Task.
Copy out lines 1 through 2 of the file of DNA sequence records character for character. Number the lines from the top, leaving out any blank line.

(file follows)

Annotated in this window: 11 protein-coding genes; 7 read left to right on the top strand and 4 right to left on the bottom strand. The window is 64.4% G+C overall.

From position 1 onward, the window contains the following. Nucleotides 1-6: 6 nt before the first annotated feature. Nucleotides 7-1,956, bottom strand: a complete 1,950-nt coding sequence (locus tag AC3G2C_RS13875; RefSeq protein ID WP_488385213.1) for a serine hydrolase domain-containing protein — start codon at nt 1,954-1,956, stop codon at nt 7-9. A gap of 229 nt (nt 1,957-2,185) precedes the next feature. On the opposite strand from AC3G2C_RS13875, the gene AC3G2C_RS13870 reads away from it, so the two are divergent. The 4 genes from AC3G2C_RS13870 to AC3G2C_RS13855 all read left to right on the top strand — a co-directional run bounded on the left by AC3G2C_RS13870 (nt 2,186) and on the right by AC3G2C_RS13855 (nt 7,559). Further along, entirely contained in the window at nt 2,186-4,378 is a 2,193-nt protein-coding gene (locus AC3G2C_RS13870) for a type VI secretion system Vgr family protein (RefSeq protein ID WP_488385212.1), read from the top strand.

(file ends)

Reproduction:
Annotated in this window: 11 protein-coding genes; 7 read left to right on the top strand and 4 right to left on the bottom strand. The window is 64.4% G+C overall.

From position 1 onward, the window contains the following. Nucleotides 1-6: 6 nt before the first annotated feature. Nucleotides 7-1,956, bottom strand: a complete 1,950-nt coding sequence (locus tag AC3G2C_RS13875; RefSeq protein ID WP_488385213.1) for a serine hydrolase domain-containing protein — start codon at nt 1,954-1,956, stop codon at nt 7-9. A gap of 229 nt (nt 1,957-2,185) precedes the next feature. On the opposite strand from AC3G2C_RS13875, the gene AC3G2C_RS13870 reads away from it, so the two are divergent. The 4 genes from AC3G2C_RS13870 to AC3G2C_RS13855 all read left to right on the top strand — a co-directional run bounded on the left by AC3G2C_RS13870 (nt 2,186) and on the right by AC3G2C_RS13855 (nt 7,559). Further along, entirely contained in the window at nt 2,186-4,378 is a 2,193-nt protein-coding gene (locus AC3G2C_RS13870) for a type VI secretion system Vgr family protein (RefSeq protein ID WP_488385212.1), read from the top strand.